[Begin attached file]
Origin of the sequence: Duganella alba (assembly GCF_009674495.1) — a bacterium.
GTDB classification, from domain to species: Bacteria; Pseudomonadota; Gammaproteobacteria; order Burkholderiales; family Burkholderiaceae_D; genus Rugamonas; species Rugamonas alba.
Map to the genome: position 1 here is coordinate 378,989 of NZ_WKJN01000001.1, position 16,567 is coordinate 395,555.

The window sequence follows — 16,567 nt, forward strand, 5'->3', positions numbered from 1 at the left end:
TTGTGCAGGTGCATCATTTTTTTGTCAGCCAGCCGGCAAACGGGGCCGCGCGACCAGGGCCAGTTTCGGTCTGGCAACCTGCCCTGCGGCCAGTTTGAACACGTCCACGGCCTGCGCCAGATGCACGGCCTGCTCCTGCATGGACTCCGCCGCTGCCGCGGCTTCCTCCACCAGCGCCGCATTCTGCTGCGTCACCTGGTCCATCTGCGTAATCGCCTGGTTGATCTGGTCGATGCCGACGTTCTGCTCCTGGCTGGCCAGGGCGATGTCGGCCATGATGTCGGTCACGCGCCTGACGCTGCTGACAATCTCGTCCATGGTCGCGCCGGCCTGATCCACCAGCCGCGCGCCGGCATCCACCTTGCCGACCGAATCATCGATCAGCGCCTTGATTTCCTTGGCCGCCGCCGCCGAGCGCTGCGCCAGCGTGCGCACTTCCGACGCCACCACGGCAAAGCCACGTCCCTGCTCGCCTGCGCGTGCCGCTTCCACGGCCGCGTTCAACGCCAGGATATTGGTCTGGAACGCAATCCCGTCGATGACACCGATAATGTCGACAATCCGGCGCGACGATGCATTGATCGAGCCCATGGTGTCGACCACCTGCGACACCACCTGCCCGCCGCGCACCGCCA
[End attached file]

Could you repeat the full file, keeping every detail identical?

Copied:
Origin of the sequence: Duganella alba (assembly GCF_009674495.1) — a bacterium.
GTDB classification, from domain to species: Bacteria; Pseudomonadota; Gammaproteobacteria; order Burkholderiales; family Burkholderiaceae_D; genus Rugamonas; species Rugamonas alba.
Map to the genome: position 1 here is coordinate 378,989 of NZ_WKJN01000001.1, position 16,567 is coordinate 395,555.

The window sequence follows — 16,567 nt, forward strand, 5'->3', positions numbered from 1 at the left end:
TTGTGCAGGTGCATCATTTTTTTGTCAGCCAGCCGGCAAACGGGGCCGCGCGACCAGGGCCAGTTTCGGTCTGGCAACCTGCCCTGCGGCCAGTTTGAACACGTCCACGGCCTGCGCCAGATGCACGGCCTGCTCCTGCATGGACTCCGCCGCTGCCGCGGCTTCCTCCACCAGCGCCGCATTCTGCTGCGTCACCTGGTCCATCTGCGTAATCGCCTGGTTGATCTGGTCGATGCCGACGTTCTGCTCCTGGCTGGCCAGGGCGATGTCGGCCATGATGTCGGTCACGCGCCTGACGCTGCTGACAATCTCGTCCATGGTCGCGCCGGCCTGATCCACCAGCCGCGCGCCGGCATCCACCTTGCCGACCGAATCATCGATCAGCGCCTTGATTTCCTTGGCCGCCGCCGCCGAGCGCTGCGCCAGCGTGCGCACTTCCGACGCCACCACGGCAAAGCCACGTCCCTGCTCGCCTGCGCGTGCCGCTTCCACGGCCGCGTTCAACGCCAGGATATTGGTCTGGAACGCAATCCCGTCGATGACACCGATAATGTCGACAATCCGGCGCGACGATGCATTGATCGAGCCCATGGTGTCGACCACCTGCGACACCACCTGCCCGCCGCGCACCGCCA